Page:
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Much like police officers, members of the U.S. Armed Services are held to a higher standard of personal conduct than the average citizen. However, financial problems can and do happen to anyone. It is lawful for an active duty servicemember to file for bankruptcy. They are lawfully allowed to file for either Chapter 7 or Chapter 13 protection. Like civilians, many servicemembers decide to file for bankruptcy because of unforeseen financial hardships caused by divorce, major medical bills, and accidents.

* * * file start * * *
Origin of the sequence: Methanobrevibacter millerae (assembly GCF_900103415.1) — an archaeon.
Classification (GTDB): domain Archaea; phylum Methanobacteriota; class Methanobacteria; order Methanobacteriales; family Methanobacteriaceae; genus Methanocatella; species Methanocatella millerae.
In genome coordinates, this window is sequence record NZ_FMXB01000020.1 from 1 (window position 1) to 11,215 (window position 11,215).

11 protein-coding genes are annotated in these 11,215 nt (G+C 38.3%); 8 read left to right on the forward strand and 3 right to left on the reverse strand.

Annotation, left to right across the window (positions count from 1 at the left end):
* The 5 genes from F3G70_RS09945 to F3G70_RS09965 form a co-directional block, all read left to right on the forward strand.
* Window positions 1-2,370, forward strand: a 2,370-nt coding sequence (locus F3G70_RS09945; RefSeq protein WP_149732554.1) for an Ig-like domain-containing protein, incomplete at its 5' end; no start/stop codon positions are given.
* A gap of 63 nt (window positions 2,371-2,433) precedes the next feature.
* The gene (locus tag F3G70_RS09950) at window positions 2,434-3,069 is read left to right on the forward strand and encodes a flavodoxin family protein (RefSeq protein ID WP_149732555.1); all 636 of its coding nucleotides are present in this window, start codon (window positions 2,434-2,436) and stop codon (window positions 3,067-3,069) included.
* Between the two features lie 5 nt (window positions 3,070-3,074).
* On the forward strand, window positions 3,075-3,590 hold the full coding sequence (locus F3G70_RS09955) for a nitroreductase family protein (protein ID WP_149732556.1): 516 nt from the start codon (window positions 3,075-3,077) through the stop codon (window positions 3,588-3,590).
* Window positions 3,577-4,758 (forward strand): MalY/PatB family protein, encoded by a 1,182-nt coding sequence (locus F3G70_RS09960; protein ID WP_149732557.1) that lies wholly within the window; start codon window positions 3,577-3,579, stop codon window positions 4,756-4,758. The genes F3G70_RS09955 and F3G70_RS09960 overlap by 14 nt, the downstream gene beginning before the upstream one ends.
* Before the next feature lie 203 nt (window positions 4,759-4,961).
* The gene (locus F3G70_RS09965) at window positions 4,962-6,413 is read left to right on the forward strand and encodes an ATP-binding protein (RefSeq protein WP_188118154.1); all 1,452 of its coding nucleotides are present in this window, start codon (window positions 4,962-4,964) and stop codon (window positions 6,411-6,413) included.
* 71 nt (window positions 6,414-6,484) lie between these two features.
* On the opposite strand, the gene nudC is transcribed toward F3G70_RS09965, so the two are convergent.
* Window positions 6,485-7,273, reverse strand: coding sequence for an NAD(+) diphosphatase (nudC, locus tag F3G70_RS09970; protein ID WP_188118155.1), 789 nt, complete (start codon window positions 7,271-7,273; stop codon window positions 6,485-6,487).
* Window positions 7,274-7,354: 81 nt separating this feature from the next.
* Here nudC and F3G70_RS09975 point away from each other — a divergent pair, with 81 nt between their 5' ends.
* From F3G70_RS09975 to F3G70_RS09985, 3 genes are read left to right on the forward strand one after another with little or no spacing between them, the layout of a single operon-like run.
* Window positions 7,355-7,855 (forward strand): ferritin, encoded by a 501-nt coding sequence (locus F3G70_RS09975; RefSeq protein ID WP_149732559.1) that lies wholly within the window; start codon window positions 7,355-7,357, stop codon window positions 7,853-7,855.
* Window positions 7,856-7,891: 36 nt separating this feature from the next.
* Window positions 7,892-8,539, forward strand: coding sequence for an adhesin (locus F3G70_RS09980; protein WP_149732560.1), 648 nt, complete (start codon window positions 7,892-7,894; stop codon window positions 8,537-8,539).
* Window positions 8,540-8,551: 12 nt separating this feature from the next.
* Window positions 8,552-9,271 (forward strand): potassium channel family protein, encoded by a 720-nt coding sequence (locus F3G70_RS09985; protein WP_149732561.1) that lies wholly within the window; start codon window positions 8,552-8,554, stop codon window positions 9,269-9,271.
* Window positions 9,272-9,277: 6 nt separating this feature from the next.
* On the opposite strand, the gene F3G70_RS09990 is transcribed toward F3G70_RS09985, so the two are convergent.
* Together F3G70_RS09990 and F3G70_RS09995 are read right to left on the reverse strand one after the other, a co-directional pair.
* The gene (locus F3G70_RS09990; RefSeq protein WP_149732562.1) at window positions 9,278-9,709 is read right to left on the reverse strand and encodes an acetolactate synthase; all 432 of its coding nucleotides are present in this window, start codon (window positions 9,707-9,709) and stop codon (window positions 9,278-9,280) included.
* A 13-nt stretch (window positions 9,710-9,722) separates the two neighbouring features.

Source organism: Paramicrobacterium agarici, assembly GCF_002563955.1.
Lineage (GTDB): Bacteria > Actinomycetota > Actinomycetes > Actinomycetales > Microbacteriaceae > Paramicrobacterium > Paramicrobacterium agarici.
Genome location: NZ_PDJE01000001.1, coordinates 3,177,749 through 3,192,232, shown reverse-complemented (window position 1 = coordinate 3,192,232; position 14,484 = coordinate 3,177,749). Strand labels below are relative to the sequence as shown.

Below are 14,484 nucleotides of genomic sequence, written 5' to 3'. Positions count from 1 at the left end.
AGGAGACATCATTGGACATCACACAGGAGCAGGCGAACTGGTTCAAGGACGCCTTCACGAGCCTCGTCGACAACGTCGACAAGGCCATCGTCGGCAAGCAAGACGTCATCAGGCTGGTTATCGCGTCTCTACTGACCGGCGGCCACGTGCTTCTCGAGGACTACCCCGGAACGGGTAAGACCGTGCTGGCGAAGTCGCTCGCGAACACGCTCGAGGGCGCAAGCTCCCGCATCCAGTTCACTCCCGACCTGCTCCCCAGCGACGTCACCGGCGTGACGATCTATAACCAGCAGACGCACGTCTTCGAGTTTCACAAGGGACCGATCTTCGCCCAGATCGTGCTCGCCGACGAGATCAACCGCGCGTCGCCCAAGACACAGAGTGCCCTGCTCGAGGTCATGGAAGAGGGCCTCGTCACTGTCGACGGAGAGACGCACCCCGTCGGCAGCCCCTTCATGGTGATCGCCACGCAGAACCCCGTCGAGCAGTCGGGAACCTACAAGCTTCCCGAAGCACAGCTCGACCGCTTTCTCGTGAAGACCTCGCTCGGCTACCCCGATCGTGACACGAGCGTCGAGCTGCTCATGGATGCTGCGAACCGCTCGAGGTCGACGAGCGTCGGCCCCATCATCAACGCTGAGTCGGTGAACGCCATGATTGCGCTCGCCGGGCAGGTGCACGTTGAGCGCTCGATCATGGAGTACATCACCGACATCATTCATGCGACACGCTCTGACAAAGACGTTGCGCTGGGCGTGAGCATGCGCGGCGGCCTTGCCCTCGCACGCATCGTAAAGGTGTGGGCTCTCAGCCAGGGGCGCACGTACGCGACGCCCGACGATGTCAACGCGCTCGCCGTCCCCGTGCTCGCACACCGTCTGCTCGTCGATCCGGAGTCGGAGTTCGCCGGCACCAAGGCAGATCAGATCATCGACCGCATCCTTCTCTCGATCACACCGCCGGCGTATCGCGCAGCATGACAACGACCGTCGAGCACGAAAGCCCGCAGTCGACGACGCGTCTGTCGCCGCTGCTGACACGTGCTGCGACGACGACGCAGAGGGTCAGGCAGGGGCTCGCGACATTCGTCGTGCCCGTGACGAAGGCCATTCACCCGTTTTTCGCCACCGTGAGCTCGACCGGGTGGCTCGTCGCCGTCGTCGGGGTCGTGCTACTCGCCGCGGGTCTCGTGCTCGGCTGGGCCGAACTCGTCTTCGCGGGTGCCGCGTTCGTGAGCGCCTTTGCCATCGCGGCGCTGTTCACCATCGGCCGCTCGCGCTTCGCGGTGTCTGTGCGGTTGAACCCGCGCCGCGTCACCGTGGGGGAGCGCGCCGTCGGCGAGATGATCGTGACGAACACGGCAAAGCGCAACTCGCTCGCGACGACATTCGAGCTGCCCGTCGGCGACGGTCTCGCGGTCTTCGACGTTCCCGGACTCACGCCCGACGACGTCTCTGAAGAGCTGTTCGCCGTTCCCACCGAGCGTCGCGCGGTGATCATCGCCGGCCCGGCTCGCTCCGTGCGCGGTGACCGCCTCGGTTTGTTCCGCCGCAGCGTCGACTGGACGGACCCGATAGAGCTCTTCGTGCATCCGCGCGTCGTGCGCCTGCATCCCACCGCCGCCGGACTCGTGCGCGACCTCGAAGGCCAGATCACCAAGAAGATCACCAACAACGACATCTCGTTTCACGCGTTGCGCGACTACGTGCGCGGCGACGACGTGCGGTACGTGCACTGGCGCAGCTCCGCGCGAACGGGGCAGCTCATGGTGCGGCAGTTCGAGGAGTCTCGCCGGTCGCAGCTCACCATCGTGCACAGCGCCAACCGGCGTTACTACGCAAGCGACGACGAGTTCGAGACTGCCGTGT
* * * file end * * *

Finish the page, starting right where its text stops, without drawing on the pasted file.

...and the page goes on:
However, it is important for active duty servicemembers to keep in mind that a bankruptcy may affect their security clearances. The background check required to obtain a security clearance mandates that the servicemember answer certain financial questions. The presence of wage garnishments, judgments, and delinquent accounts can influence whether a security clearance is granted and it’s quite likely that a servicemember who is considering bankruptcy will have some of these financial problems.